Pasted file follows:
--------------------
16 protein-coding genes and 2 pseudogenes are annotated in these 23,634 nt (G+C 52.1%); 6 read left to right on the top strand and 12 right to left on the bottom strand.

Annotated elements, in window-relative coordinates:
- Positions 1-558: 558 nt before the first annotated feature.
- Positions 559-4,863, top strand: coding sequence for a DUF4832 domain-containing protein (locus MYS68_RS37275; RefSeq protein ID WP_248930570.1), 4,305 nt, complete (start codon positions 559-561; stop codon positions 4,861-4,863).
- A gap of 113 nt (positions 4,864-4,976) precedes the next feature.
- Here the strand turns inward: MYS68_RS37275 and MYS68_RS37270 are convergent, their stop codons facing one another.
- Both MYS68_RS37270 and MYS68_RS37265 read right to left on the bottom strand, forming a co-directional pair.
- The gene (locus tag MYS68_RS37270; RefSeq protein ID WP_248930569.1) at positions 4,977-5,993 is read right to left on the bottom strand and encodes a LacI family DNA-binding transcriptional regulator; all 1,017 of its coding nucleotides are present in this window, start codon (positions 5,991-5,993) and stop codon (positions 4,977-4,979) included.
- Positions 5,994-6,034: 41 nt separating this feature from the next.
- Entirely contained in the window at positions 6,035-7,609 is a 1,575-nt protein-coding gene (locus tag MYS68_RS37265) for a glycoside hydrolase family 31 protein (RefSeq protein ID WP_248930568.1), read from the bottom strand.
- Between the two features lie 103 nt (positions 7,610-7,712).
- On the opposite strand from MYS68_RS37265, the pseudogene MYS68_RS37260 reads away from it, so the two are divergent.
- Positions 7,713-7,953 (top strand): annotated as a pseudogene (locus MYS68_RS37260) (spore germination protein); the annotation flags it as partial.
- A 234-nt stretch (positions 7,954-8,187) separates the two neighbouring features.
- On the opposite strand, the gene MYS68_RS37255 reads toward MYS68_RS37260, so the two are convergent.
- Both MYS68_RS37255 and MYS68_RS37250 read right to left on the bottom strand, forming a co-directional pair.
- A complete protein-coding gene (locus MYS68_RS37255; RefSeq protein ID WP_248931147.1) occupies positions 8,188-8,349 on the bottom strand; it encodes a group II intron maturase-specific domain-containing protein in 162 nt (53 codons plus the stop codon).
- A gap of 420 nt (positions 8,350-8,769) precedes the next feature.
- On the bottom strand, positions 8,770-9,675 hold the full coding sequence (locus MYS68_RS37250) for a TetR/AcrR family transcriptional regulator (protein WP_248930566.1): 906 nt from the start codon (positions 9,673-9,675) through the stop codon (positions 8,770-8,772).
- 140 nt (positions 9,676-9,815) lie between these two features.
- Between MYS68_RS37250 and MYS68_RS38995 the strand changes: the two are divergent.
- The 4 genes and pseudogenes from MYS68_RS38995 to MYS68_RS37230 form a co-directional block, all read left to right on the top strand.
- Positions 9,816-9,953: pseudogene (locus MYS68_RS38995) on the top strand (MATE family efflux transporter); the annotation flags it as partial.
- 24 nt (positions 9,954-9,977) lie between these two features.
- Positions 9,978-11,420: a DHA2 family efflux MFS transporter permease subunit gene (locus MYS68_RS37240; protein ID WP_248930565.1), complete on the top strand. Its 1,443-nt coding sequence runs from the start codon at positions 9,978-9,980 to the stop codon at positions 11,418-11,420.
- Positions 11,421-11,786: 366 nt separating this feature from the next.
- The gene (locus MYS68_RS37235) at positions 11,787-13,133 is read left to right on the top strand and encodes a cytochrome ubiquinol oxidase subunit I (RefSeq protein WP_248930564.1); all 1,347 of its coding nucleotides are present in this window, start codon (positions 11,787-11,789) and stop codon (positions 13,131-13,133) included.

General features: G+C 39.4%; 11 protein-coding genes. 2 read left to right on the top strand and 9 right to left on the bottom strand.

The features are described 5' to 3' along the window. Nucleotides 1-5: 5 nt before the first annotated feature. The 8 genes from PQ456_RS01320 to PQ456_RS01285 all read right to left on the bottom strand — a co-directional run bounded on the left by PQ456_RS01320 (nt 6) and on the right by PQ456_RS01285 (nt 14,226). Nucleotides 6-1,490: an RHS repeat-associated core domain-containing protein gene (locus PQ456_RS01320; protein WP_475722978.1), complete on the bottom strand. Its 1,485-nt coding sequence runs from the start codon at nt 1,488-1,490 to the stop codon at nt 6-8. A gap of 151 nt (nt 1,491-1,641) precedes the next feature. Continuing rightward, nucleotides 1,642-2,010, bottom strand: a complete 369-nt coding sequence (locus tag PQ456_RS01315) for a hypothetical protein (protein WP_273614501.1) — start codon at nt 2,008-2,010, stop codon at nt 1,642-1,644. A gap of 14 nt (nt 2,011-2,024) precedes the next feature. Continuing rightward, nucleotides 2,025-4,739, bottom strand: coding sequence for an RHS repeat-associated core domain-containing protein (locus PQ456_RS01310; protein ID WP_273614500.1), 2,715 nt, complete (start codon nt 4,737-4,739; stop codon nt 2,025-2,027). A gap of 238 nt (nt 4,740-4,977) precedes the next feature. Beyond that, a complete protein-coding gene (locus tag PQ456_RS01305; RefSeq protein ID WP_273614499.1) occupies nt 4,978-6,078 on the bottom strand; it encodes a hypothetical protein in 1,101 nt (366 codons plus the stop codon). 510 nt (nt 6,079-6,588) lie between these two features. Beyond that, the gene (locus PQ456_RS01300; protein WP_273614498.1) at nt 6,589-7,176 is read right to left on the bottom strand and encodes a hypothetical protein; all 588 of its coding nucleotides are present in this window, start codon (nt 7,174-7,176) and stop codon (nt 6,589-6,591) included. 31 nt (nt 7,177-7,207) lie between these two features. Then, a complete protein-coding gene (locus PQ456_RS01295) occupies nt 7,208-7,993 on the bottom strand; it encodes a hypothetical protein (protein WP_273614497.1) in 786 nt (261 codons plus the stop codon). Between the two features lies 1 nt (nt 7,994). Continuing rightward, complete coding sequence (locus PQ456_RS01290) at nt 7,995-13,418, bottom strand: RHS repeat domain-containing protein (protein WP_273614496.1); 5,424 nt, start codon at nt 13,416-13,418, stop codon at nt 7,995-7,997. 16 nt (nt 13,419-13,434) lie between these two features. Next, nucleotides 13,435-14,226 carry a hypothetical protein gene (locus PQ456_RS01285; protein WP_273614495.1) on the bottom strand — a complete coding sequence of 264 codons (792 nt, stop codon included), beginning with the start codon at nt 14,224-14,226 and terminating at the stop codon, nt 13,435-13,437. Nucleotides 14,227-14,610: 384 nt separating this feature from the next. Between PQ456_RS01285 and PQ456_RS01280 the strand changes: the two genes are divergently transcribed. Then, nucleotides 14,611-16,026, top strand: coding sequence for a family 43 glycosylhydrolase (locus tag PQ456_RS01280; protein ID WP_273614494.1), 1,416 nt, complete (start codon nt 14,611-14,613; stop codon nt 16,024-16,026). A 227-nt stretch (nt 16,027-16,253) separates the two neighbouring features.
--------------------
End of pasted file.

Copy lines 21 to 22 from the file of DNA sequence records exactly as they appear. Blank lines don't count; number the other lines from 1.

- Between MYS68_RS37250 and MYS68_RS38995 the strand changes: the two are divergent.
- The 4 genes and pseudogenes from MYS68_RS38995 to MYS68_RS37230 form a co-directional block, all read left to right on the top strand.